Home Tour: This Award-Winning Janda Baik Retreat Converses Eloquently With Nature
The green enclave Tanarimba in Janda Baik has become something of a Hamptons type weekend getaway for well-heeled city dwellers. Just a half an hour (on a good day) drive and its good bye stifling heat and frenetic city life, hello cooler temperatures and fresh hill breezes. The architecture of these private homesteads range from the unapologetically modern to Balinese timber fantasies, more representative of the owners’ tastes rather than a response to the majestic pine trees and old tropical hardwood forests surrounding them.
However, Twinkle Villa, located on the highest point of Tanarimba, won the best building and a gold award at the Persatuan Arkitek Malaysia Awards in 2017 for “conversing eloquently with the idyllic forest and responding climatically to the setting”. The Awards Jury went on to say: “Hard on the external appearance, it transforms and opens up dramatically towards the woodlands while unravelling the charming and delightful ambience of a retreat within.” The client had approached CY Chan Architect to design a retirement home which was close to nature and a retreat from hectic city life.
This side of the house captures all the best views
Nestled within a mature forest, Twinkle Villa treads gently on the terrain
Looking out to the serene forest
From the very first meeting, his main request was keeping the site as intact possible. “The client’s design brief was to preserve the original surroundings so construction methodology had to be kept at a minimum. This aligned with our thoughts from our first site visit back in 2014 when we got stung by bees while exploring the topography of the site, this inspired us to design a house that would blend with nature without chasing them out,” reminisces Lim Kee Yen, lead architect on Twinkle Villa.
As a result, the ultimate design is a response to the client’s brief as well as the context. “We choose the flattest land within the site boundary to avoided cutting too much of the earth and felling big trees. All trees with more than 1.6m diameter in width were identified and out of these 115 trees, only two were sacrificed for the building’s final setting-out. This determined the elongated rectangular shape which became the building’s footprint,” explains Lim.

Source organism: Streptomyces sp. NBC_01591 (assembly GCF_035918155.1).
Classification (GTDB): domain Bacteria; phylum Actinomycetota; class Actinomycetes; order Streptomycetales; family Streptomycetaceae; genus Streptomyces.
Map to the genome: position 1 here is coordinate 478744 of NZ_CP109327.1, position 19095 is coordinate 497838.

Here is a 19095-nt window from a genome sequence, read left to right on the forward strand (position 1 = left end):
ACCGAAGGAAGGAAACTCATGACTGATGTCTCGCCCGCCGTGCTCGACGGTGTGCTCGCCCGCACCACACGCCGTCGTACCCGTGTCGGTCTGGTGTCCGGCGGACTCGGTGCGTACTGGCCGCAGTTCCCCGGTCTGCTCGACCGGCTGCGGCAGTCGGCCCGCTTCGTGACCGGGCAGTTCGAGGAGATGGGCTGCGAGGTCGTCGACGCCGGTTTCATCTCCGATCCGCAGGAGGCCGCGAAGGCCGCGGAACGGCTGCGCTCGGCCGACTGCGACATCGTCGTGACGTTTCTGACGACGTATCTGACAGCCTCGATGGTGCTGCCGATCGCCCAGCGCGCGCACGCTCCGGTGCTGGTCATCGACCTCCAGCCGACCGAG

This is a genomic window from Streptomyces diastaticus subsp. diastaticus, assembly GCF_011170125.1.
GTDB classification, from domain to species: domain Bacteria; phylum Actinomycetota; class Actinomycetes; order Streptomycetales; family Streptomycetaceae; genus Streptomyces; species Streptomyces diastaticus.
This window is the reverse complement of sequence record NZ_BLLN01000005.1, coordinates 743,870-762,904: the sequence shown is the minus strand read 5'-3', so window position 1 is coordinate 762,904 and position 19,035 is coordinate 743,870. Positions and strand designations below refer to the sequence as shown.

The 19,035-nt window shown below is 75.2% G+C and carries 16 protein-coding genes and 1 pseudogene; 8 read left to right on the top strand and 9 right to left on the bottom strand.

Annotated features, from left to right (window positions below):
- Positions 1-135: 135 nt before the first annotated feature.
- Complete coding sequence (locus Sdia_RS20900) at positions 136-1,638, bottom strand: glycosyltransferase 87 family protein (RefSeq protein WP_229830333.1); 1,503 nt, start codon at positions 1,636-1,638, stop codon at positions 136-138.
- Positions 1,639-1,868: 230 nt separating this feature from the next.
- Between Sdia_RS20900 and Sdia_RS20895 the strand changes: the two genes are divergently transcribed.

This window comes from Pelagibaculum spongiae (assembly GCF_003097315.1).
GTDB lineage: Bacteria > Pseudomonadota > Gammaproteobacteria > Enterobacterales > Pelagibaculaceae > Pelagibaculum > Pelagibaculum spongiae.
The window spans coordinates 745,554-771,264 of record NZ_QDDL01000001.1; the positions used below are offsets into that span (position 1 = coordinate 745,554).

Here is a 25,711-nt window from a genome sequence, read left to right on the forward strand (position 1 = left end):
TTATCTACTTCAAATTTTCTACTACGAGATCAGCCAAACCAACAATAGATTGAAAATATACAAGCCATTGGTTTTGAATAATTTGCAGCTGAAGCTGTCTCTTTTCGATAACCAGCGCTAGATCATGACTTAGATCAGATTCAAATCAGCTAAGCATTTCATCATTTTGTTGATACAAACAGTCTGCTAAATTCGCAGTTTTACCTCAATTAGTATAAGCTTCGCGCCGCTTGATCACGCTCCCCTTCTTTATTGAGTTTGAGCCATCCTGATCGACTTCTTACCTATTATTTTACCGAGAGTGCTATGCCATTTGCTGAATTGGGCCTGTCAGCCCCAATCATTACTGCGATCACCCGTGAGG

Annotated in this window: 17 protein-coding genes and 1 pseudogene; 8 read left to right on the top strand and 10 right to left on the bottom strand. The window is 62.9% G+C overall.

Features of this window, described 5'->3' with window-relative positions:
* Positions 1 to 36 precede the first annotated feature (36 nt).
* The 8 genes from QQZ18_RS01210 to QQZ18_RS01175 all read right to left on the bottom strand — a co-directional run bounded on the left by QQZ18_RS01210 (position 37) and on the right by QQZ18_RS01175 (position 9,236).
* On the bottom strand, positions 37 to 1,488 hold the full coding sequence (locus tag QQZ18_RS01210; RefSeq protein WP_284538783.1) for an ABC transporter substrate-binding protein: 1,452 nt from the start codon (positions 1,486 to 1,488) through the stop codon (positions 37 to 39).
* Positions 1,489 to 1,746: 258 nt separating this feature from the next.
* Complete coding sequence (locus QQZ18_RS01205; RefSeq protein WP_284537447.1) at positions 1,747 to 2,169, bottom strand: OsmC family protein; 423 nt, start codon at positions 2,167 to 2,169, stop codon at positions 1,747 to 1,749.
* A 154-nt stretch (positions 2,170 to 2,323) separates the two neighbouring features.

The grand entrance statement also aids in cross ventilation
The house embraces the surroundings wholeheartedly
The contrasting house facades give the house a split personality
Hidden from the street, the angular lines and edges of the house reveal themselves as one approaches through the tree lined pathway. A striated, gravity-defying C-shaped box of volume perched lightly on top of natural slope, the building has something of a split personality depending on which way you view it - on one side, it’s a solid raw concrete wall rising dramatically above building height while on the other side, it’s a meticulously assembled palette of finishes emphasising materiality and modularity– a mixture of fair-faced concrete, glass, clay brick wall and bamboo railings.
“The fair-faced concrete was cast on site and used for main building components, like façade walls, concrete roof, columns and beams, while clay brick walls were used to divide internal spaces. Both were used without plastering and paint. This was one way to minimise environmental damage and in the long run, they require minimum maintenance,” enthuses Lim. “Moreover, the natural appearance of the materials suits the original forest palette, like the bamboo we found on site which was used for the railing and now enhances the building’s appearance.”
Who needs curtains when the view is this good and the only neighbours are the trees?
Simple furnishings were favoured throughout